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Elderly Black couple suing Durham police alleging wrongful arrest, assault

GINELLA MASSA AND NEWS STAFF | posted Tuesday, Jun 16th, 2020

A pair of seniors from the Durham region are taking legal action after an incident outside an Ajax hospital saw the two tackled to the ground by police and hospital staff.

The lawyer for Livingston and Pamelia Jeffers released a video on Monday of an incident from 2018.

Pamelia had been brought to Lakeridge Ajax Hospital on October 30 because she said she was feeling unwell. After several hours, she asked a doctor if she could return the next day.

“The doctor told them to leave, so they leave, and we believe the nurse didn’t know this and started following them,” said Faisal Kutty, the family’s lawyer on Monday.

CCTV video shows the Black couple exiting the hospital with a suitcase in tow and a blonde nurse walking behind them. When they reach the sidewalk, Durham Regional Police officers approach and attempt to restrain the two seniors.

Witness Corey Rainford said he captured the incident on video on his smartphone. In that video, a woman can be heard telling him he is not allowed to record.

“I see them get taken down and the older gentleman was getting beat up by police, and the lady was getting beat up by the nurses,” said Rainford.

Rainford said he managed to send the video to the couple’s grandson, Tre Jeffers, who arrived moments after the incident.  He said police told him to delete it.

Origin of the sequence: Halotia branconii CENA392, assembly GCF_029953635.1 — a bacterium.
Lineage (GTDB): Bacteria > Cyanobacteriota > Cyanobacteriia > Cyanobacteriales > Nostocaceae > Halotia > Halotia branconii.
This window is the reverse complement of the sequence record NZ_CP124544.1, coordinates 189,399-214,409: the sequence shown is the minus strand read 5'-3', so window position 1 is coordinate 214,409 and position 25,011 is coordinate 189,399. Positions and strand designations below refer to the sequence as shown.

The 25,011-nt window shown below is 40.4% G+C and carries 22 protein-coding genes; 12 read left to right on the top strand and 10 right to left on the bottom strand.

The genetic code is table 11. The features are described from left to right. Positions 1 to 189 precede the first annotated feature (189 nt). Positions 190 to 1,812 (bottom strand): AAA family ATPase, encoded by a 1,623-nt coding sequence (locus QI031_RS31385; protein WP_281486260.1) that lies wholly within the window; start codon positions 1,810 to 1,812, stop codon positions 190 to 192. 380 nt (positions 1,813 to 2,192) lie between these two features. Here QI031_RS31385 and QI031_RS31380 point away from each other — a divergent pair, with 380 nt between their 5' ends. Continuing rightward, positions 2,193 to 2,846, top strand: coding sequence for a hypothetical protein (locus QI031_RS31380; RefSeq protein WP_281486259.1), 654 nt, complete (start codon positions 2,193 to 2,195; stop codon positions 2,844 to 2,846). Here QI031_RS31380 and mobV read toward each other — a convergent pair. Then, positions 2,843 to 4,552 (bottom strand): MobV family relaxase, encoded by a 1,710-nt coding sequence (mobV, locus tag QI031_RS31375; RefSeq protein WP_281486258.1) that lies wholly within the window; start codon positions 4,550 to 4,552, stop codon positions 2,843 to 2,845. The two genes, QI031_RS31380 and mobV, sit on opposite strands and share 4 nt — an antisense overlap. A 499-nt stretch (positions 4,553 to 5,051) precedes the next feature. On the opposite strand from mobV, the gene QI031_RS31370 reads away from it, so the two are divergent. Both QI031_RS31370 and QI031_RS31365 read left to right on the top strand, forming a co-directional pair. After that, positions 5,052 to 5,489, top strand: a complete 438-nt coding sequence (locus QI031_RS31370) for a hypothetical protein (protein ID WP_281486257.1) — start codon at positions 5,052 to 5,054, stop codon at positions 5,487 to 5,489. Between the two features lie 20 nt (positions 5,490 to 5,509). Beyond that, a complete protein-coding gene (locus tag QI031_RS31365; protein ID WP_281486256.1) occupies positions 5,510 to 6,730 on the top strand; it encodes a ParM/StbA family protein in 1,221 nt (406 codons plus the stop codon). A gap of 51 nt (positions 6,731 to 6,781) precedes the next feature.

“Imagine taking your elderly grandparents to a hospital because your grandmother wasn’t feeling well, and coming back and to see your grandfather arrested in handcuffs, trauma to the head, bruising, bleeding, unconscious,” Tre said.

Livingston Jeffers, 68, was initially charged with assault and attempting to disarm a peace officer, but those charges were dropped after witnesses came forward with video.

The couple is now suing Durham Police alleging wrongful arrest and assault.

“They had not committed a crime, they did not have a weapon. They were simply trying to leave the hospital,” Kutty said.

Kutty says in 2019, he also laid a complaint with a justice of the peace who authorized assault charges against the officer involved in the Jeffers’ arrest, but the crown never proceeded with those charges.

In a statement to CityNews, Durham police said a different police service investigated the case and concluded that “allegations of wrongdoing raised by the complainants were unsubstantiated; however, the officers were deemed to have failed to read the complainant his charter rights upon arrest.”

The hospital said in a statement it cannot speak about individual patient experiences for privacy reasons, adding, “Lakeridge Health is committed to working with the communities we serve to promote a just and equitable environment for all members of our diverse community, including those who are most vulnerable.”

None of the allegations from the Jeffers family have been proven in court.

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